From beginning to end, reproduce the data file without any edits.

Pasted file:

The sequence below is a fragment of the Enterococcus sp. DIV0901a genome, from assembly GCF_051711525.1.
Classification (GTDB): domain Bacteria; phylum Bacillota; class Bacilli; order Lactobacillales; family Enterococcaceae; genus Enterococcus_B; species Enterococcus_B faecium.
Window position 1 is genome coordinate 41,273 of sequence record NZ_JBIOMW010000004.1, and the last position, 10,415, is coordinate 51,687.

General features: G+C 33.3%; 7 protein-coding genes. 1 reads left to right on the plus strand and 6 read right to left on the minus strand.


The sequence below is a fragment of the Enterococcus sp. DIV0901a genome, from assembly GCF_051711525.1.
Classification (GTDB): domain Bacteria; phylum Bacillota; class Bacilli; order Lactobacillales; family Enterococcaceae; genus Enterococcus_B; species Enterococcus_B faecium.
Window position 1 is genome coordinate 41,273 of sequence record NZ_JBIOMW010000004.1, and the last position, 10,415, is coordinate 51,687.

General features: G+C 33.3%; 7 protein-coding genes. 1 reads left to right on the plus strand and 6 read right to left on the minus strand.